“Stale” training insufficient to establish reasonable steps defence to harassment claim

The Employment Appeal Tribunal has upheld an employment tribunal’s decision to reject an employer’s defence to a racial harassment claim, based on training which had been delivered several years before the events in question and was “clearly stale”.

Under the Equality Act, an employer is liable for acts of harassment by its employees done in the course of their employment, unless it can show that it took “all reasonable steps” to prevent them from acting in that way.

As the EAT points out, assessing an employer’s reasonable steps defence involves three stages:

  1. identify any steps that have been taken
  2. consider whether they were reasonable
  3. consider whether any other steps should reasonably have been taken.

The key point in this case was that although all the perpetrators had been given anti-harassment training, this had been some years ago, and the evidence showed that it was not being followed. As the EAT put it:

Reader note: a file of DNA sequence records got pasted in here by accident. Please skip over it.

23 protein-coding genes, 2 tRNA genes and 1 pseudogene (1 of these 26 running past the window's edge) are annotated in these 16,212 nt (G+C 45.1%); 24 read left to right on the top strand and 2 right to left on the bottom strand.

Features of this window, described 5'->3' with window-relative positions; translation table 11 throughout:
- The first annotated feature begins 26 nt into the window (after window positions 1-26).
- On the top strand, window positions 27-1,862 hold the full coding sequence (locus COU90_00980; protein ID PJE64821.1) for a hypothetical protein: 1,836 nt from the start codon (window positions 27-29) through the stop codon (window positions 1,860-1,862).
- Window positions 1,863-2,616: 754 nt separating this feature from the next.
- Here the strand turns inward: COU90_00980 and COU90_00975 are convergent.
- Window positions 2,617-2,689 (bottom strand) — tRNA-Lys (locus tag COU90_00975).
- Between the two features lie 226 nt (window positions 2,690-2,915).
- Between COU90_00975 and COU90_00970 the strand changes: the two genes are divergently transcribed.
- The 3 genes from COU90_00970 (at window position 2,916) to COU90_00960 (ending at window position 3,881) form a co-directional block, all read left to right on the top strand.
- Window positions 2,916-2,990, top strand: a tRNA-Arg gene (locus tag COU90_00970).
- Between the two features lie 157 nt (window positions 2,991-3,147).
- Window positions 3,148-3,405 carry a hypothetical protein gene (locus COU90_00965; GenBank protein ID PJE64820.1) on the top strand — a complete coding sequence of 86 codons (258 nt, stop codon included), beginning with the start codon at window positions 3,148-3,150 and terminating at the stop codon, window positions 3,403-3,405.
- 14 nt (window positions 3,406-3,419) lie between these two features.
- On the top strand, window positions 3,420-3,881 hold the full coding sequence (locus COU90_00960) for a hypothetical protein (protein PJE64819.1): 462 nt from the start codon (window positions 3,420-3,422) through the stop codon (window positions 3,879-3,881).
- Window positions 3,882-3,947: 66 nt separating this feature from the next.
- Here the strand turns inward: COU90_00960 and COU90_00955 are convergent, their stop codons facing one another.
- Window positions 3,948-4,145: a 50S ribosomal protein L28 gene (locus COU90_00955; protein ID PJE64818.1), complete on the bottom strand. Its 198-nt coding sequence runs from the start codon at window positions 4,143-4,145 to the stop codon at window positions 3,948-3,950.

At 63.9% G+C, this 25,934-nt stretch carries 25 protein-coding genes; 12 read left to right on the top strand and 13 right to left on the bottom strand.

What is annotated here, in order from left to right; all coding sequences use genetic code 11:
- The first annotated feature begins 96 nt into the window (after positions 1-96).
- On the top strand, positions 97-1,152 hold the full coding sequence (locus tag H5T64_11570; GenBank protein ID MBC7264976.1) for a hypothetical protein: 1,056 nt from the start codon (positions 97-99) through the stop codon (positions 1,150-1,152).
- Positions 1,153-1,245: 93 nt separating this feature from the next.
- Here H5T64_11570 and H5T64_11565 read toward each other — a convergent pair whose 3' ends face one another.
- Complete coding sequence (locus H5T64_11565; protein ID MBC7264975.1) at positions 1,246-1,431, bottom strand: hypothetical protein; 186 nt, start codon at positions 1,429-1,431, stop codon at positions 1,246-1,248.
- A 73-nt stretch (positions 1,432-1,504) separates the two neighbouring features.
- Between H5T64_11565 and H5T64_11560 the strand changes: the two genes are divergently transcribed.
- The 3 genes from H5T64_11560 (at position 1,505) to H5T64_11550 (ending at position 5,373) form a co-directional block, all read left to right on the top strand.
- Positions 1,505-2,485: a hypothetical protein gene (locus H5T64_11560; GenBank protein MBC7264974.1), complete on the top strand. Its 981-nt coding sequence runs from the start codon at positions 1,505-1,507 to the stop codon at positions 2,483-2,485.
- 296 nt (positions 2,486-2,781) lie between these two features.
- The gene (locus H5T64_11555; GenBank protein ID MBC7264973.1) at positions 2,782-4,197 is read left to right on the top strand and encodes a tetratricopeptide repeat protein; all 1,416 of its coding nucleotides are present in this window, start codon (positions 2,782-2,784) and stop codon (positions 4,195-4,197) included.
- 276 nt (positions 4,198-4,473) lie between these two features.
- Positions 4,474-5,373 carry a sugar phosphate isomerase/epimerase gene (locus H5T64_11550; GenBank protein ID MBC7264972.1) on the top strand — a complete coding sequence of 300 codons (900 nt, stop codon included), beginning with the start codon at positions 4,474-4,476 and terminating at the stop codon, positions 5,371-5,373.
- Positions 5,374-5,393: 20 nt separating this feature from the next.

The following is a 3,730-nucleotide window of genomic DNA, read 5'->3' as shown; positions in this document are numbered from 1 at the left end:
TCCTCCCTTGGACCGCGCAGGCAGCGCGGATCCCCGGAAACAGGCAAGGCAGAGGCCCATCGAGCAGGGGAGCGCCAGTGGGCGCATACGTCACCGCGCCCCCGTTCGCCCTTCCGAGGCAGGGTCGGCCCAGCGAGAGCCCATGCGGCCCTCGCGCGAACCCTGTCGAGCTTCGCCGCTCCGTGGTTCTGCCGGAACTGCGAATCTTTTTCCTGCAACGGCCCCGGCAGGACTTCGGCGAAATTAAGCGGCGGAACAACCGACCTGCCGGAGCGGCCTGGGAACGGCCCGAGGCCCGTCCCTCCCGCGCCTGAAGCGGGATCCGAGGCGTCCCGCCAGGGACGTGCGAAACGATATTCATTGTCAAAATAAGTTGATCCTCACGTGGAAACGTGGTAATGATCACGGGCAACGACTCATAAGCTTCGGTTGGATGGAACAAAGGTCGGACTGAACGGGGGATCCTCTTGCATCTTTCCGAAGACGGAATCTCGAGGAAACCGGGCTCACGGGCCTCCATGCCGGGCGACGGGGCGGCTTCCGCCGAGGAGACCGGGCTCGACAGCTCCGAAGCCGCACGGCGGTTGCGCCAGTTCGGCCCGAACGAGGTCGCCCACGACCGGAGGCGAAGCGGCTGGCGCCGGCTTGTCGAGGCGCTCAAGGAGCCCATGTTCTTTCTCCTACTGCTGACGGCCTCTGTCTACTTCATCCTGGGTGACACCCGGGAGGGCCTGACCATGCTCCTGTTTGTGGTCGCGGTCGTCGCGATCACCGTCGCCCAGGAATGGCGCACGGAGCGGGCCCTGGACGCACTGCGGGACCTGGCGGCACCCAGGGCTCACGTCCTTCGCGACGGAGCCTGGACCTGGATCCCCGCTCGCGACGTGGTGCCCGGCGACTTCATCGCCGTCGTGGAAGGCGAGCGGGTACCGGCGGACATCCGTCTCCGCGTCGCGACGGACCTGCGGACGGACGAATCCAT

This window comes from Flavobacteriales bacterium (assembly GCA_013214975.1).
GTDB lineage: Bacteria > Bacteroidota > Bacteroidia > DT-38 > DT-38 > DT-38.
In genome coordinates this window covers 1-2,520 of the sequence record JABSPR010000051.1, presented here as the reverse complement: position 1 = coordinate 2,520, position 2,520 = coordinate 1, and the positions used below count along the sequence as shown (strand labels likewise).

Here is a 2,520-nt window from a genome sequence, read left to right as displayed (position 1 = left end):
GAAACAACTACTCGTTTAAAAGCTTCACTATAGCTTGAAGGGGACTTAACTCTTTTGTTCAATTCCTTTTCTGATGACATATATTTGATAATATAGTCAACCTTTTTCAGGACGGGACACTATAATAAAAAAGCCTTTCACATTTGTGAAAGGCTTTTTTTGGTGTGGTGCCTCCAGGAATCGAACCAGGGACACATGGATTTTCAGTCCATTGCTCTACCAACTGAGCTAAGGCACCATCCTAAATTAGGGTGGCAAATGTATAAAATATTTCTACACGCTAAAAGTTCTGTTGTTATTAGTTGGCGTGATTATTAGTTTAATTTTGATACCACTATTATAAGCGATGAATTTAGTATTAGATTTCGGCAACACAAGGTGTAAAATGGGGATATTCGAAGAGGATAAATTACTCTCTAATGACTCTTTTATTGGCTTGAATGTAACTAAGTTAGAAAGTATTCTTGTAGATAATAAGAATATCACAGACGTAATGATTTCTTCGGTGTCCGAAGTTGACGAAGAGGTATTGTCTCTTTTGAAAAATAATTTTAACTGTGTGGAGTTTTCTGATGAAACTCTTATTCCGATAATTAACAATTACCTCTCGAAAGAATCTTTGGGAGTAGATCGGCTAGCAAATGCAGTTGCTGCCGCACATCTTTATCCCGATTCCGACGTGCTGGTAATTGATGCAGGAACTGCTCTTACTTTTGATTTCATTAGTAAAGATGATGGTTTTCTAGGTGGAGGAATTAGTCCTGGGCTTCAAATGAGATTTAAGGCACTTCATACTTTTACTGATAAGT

“Considering this matter during the Coronavirus pandemic, as we look forward to widespread vaccination, we are interested not only in whether the vaccine will be effective in eliciting an immune system response, but also how long the response will last. There is an analogy to be made; how effective will training be to prevent harassment, and how long will it last.”

At the very least, this decision shows that the effectiveness of training should be monitored, and further training delivered as required. Without that, an employer is unlikely to satisfy the employment tribunal that it has taken “all reasonable steps” to prevent the harassment from occurring.

However, training alone is unlikely to be sufficient, since a tribunal will also wish to examine the employer’s anti-harassment procedure, and how effectively it is implemented and enforced. In this case the EAT noted that the employer’s equal opportunities policy did not make any reference to harassment. In addition, the anti-bullying and harassment procedure only referred to harassment in the title and made no mention of race. There was also evidence that the relevant managers did not take any action when instances of racial harassment were reported to them.

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